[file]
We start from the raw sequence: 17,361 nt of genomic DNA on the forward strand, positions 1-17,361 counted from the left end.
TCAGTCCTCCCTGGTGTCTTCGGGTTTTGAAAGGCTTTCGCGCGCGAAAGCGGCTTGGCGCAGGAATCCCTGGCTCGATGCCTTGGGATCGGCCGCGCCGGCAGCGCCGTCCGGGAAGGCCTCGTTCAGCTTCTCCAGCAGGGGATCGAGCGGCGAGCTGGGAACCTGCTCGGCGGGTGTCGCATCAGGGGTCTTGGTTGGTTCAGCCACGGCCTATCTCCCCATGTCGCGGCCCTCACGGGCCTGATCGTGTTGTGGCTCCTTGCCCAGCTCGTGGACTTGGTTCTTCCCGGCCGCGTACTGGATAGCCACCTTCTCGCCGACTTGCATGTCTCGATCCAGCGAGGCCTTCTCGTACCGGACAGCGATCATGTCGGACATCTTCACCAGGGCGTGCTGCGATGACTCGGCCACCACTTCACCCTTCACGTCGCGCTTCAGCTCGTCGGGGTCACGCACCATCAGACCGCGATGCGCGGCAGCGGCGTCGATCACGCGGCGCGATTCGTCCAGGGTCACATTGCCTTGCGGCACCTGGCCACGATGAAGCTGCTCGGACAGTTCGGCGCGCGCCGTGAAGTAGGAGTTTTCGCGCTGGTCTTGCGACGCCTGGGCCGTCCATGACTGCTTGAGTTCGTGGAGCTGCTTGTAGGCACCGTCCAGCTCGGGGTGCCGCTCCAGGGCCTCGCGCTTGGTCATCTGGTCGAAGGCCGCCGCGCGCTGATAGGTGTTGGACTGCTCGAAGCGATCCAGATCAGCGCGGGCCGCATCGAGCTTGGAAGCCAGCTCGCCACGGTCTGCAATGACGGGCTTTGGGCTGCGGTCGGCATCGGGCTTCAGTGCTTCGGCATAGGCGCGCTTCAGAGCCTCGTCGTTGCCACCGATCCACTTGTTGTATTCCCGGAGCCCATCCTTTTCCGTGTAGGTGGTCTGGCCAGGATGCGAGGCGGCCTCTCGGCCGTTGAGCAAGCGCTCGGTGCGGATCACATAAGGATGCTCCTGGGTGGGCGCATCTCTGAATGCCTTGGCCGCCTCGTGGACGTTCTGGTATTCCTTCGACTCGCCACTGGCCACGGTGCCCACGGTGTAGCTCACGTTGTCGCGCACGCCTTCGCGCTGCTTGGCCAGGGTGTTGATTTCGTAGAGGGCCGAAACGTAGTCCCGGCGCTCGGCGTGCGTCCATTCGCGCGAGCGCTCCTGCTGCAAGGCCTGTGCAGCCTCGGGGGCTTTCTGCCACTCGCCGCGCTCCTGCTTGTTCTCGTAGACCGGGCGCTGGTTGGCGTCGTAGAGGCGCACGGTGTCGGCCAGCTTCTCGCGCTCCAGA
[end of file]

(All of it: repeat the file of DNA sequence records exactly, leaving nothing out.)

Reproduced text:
We start from the raw sequence: 17,361 nt of genomic DNA on the forward strand, positions 1-17,361 counted from the left end.
TCAGTCCTCCCTGGTGTCTTCGGGTTTTGAAAGGCTTTCGCGCGCGAAAGCGGCTTGGCGCAGGAATCCCTGGCTCGATGCCTTGGGATCGGCCGCGCCGGCAGCGCCGTCCGGGAAGGCCTCGTTCAGCTTCTCCAGCAGGGGATCGAGCGGCGAGCTGGGAACCTGCTCGGCGGGTGTCGCATCAGGGGTCTTGGTTGGTTCAGCCACGGCCTATCTCCCCATGTCGCGGCCCTCACGGGCCTGATCGTGTTGTGGCTCCTTGCCCAGCTCGTGGACTTGGTTCTTCCCGGCCGCGTACTGGATAGCCACCTTCTCGCCGACTTGCATGTCTCGATCCAGCGAGGCCTTCTCGTACCGGACAGCGATCATGTCGGACATCTTCACCAGGGCGTGCTGCGATGACTCGGCCACCACTTCACCCTTCACGTCGCGCTTCAGCTCGTCGGGGTCACGCACCATCAGACCGCGATGCGCGGCAGCGGCGTCGATCACGCGGCGCGATTCGTCCAGGGTCACATTGCCTTGCGGCACCTGGCCACGATGAAGCTGCTCGGACAGTTCGGCGCGCGCCGTGAAGTAGGAGTTTTCGCGCTGGTCTTGCGACGCCTGGGCCGTCCATGACTGCTTGAGTTCGTGGAGCTGCTTGTAGGCACCGTCCAGCTCGGGGTGCCGCTCCAGGGCCTCGCGCTTGGTCATCTGGTCGAAGGCCGCCGCGCGCTGATAGGTGTTGGACTGCTCGAAGCGATCCAGATCAGCGCGGGCCGCATCGAGCTTGGAAGCCAGCTCGCCACGGTCTGCAATGACGGGCTTTGGGCTGCGGTCGGCATCGGGCTTCAGTGCTTCGGCATAGGCGCGCTTCAGAGCCTCGTCGTTGCCACCGATCCACTTGTTGTATTCCCGGAGCCCATCCTTTTCCGTGTAGGTGGTCTGGCCAGGATGCGAGGCGGCCTCTCGGCCGTTGAGCAAGCGCTCGGTGCGGATCACATAAGGATGCTCCTGGGTGGGCGCATCTCTGAATGCCTTGGCCGCCTCGTGGACGTTCTGGTATTCCTTCGACTCGCCACTGGCCACGGTGCCCACGGTGTAGCTCACGTTGTCGCGCACGCCTTCGCGCTGCTTGGCCAGGGTGTTGATTTCGTAGAGGGCCGAAACGTAGTCCCGGCGCTCGGCGTGCGTCCATTCGCGCGAGCGCTCCTGCTGCAAGGCCTGTGCAGCCTCGGGGGCTTTCTGCCACTCGCCGCGCTCCTGCTTGTTCTCGTAGACCGGGCGCTGGTTGGCGTCGTAGAGGCGCACGGTGTCGGCCAGCTTCTCGCGCTCCAGA